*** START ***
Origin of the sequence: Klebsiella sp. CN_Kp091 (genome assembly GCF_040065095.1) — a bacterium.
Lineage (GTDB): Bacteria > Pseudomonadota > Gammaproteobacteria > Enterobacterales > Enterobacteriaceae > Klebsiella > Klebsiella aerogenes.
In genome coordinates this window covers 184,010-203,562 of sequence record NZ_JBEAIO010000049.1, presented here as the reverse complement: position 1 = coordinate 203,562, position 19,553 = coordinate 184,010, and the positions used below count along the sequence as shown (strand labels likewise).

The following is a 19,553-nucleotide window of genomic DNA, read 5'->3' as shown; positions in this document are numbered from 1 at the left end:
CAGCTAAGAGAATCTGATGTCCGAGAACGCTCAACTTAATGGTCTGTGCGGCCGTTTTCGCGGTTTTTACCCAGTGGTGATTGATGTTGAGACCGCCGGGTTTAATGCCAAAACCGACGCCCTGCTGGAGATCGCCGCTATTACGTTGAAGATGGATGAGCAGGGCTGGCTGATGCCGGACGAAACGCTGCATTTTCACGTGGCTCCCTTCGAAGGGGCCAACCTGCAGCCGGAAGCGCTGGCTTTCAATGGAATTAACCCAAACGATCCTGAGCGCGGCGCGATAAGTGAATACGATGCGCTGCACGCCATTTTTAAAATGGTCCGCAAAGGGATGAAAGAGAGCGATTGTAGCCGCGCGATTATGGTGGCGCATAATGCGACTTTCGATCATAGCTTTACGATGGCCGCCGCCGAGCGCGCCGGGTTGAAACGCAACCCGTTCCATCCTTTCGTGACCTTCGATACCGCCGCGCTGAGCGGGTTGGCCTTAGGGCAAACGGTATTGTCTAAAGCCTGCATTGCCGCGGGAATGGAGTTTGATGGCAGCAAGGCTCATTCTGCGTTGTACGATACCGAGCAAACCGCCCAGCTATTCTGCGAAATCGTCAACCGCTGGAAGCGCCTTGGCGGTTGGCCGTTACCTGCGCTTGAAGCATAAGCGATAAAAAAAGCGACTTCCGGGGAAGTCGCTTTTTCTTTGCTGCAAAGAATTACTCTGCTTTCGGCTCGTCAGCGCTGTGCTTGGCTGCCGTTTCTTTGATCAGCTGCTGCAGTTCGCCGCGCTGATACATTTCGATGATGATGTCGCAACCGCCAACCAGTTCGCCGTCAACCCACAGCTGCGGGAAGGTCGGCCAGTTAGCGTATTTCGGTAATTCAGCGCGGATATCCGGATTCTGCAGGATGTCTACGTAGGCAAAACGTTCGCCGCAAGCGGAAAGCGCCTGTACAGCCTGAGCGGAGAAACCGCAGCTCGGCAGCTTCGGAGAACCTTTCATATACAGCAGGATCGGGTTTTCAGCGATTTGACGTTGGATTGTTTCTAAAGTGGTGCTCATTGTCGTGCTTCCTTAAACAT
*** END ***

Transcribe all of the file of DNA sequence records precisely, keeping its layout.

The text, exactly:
Origin of the sequence: Klebsiella sp. CN_Kp091 (genome assembly GCF_040065095.1) — a bacterium.
Lineage (GTDB): Bacteria > Pseudomonadota > Gammaproteobacteria > Enterobacterales > Enterobacteriaceae > Klebsiella > Klebsiella aerogenes.
In genome coordinates this window covers 184,010-203,562 of sequence record NZ_JBEAIO010000049.1, presented here as the reverse complement: position 1 = coordinate 203,562, position 19,553 = coordinate 184,010, and the positions used below count along the sequence as shown (strand labels likewise).

The following is a 19,553-nucleotide window of genomic DNA, read 5'->3' as shown; positions in this document are numbered from 1 at the left end:
CAGCTAAGAGAATCTGATGTCCGAGAACGCTCAACTTAATGGTCTGTGCGGCCGTTTTCGCGGTTTTTACCCAGTGGTGATTGATGTTGAGACCGCCGGGTTTAATGCCAAAACCGACGCCCTGCTGGAGATCGCCGCTATTACGTTGAAGATGGATGAGCAGGGCTGGCTGATGCCGGACGAAACGCTGCATTTTCACGTGGCTCCCTTCGAAGGGGCCAACCTGCAGCCGGAAGCGCTGGCTTTCAATGGAATTAACCCAAACGATCCTGAGCGCGGCGCGATAAGTGAATACGATGCGCTGCACGCCATTTTTAAAATGGTCCGCAAAGGGATGAAAGAGAGCGATTGTAGCCGCGCGATTATGGTGGCGCATAATGCGACTTTCGATCATAGCTTTACGATGGCCGCCGCCGAGCGCGCCGGGTTGAAACGCAACCCGTTCCATCCTTTCGTGACCTTCGATACCGCCGCGCTGAGCGGGTTGGCCTTAGGGCAAACGGTATTGTCTAAAGCCTGCATTGCCGCGGGAATGGAGTTTGATGGCAGCAAGGCTCATTCTGCGTTGTACGATACCGAGCAAACCGCCCAGCTATTCTGCGAAATCGTCAACCGCTGGAAGCGCCTTGGCGGTTGGCCGTTACCTGCGCTTGAAGCATAAGCGATAAAAAAAGCGACTTCCGGGGAAGTCGCTTTTTCTTTGCTGCAAAGAATTACTCTGCTTTCGGCTCGTCAGCGCTGTGCTTGGCTGCCGTTTCTTTGATCAGCTGCTGCAGTTCGCCGCGCTGATACATTTCGATGATGATGTCGCAACCGCCAACCAGTTCGCCGTCAACCCACAGCTGCGGGAAGGTCGGCCAGTTAGCGTATTTCGGTAATTCAGCGCGGATATCCGGATTCTGCAGGATGTCTACGTAGGCAAAACGTTCGCCGCAAGCGGAAAGCGCCTGTACAGCCTGAGCGGAGAAACCGCAGCTCGGCAGCTTCGGAGAACCTTTCATATACAGCAGGATCGGGTTTTCAGCGATTTGACGTTGGATTGTTTCTAAAGTGGTGCTCATTGTCGTGCTTCCTTAAACAT